I was whipping around the corner (in a hurry, as usual) at the Food Court in the Mall when I ran into Pastor Ben. If I hadn’t been as sure-footed as I am, it would have been literal; I later pictured myself with my face down in his hot dog, getting an Orange Julius shampoo.
I did catch myself in time, though, and because I was in a hurry, I only had time to wave and rush along.
Fifteen minutes later I was waiting at the cashier’s at the Christian bookstore, CD and credit card at the ready, when my mind flashed on the “meeting” with Pastor Ben. It just then registered that the woman he was with was not his wife. Not his wife?!? At the Orange Julius? Well, that’s harmless, I told myself. I’m a natural snoop, and I know that’s one of the spiritual weaknesses that plague my growth in grace.
This time, however, I would not jump to conclusions. A man and a woman sitting at a table outside the Orange Julius at the Food Court does not a scandal make, Lynette. Calm down.
I put the matter out of my mind.
For the next three nights I dreamed of “orange.” Yep, that’s right. Not “Orange Julius;” simply the color Orange. Orange dresses, orange walls, orange hair on a grocery checker, and yes, oranges.
Was this because there really was a problem with Pastor Ben having a snack with a woman not his wife—or was this my usual overactive imagination?
Just before Sunday morning services, I cornered my mom (I hadn’t seen her all week, and discussing something like this over the phone made me nervous). I quickly told her the basics, and said I was sure there was nothing to it, but why the orange dreams?
She was silent for a half-beat, a funny look on her face.
“Lyn, that’s just your subconscious loving the snoop part of you. You know how you like to be in the middle of the action.” Mom wrapped an arm around me and gave me the shoulder hug (we both were laden with Bible, notebook, etc., getting in the way of the full-on mom hug). “If it’s really bothering you….”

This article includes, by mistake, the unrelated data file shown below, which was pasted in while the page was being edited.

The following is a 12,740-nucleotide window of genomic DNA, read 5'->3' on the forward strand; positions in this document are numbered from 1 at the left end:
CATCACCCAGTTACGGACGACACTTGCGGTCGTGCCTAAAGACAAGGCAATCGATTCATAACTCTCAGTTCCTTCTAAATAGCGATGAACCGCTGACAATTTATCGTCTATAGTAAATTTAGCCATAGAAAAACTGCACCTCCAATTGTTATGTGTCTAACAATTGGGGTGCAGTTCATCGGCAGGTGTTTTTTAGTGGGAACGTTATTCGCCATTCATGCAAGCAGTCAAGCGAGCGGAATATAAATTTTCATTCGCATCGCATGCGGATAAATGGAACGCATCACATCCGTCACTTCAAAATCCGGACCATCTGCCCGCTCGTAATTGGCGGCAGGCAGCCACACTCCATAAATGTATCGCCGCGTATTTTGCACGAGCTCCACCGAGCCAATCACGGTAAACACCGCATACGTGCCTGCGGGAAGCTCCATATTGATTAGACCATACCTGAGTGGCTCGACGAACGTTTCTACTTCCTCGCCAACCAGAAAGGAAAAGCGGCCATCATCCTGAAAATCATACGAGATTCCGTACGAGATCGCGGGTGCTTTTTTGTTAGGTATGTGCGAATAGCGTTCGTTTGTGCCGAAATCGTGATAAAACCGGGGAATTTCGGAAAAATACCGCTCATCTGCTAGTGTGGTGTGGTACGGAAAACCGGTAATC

“I know: pray about it,” we said together. A peck on the cheek and we waved bye.
A few months later I had occasion to “run into” Pastor Ben again. It wasn’t at the Mall this time; it was at the back of the church. A couple were embracing. It was Pastor Ben—and a woman, not his wife. I couldn’t see who it was, but I saw Pastor Ben’s face, full-on. He caught a glimpse of me, and literally jumped away from the woman, who scuttled past him.
My heart pounding, I whipped around and charged out the side door to the parking lot. I ran to my car, shaking, barely able to see for my tears. I vaguely remember hearing Pastor Ben’s voice behind me: “Lyn? Lyn! Wait up!”
Now, I know most of our churches these days are very touchy-feely, and most of us are pretty free with hugs. But this one said “embrace,” not “hug.”
The shock of this literally wiped away all vestiges of “snoop.” I was overcome with emotions: hurt, distress, outrage, panic. I still wasn’t quite sure…. Yes you are, my heart said.
I waited several days, and prayed like I’d never prayed before. At last, with a peace that “passed understanding,” and a deep love for my Pastor, I went to see the Elders of the Church.
Through tears, I poured out my heart. I told the whole story, feeling that I was betraying my Pastor. An “Orange Judas,” I said, with much more levity than I felt.
The Elders simply looked sad. I thought they would be stunned, appalled, angry—but at last Sam Pedersen thanked me for having the courage to come to them. They admitted they’d known about this problem, and had taken steps to manage it. The next day was Sunday; there would be a special announcement then.
For the first time ever, I sat on the back pew, tears streaming down my face. I realized it was not I who had been the “Orange Judas;” Pastor Ben was.
My conclusion? Pastors are human; my duty was to pray for him. It would take a while for me to really know that “all things work together for good to those who love God.” Even this.
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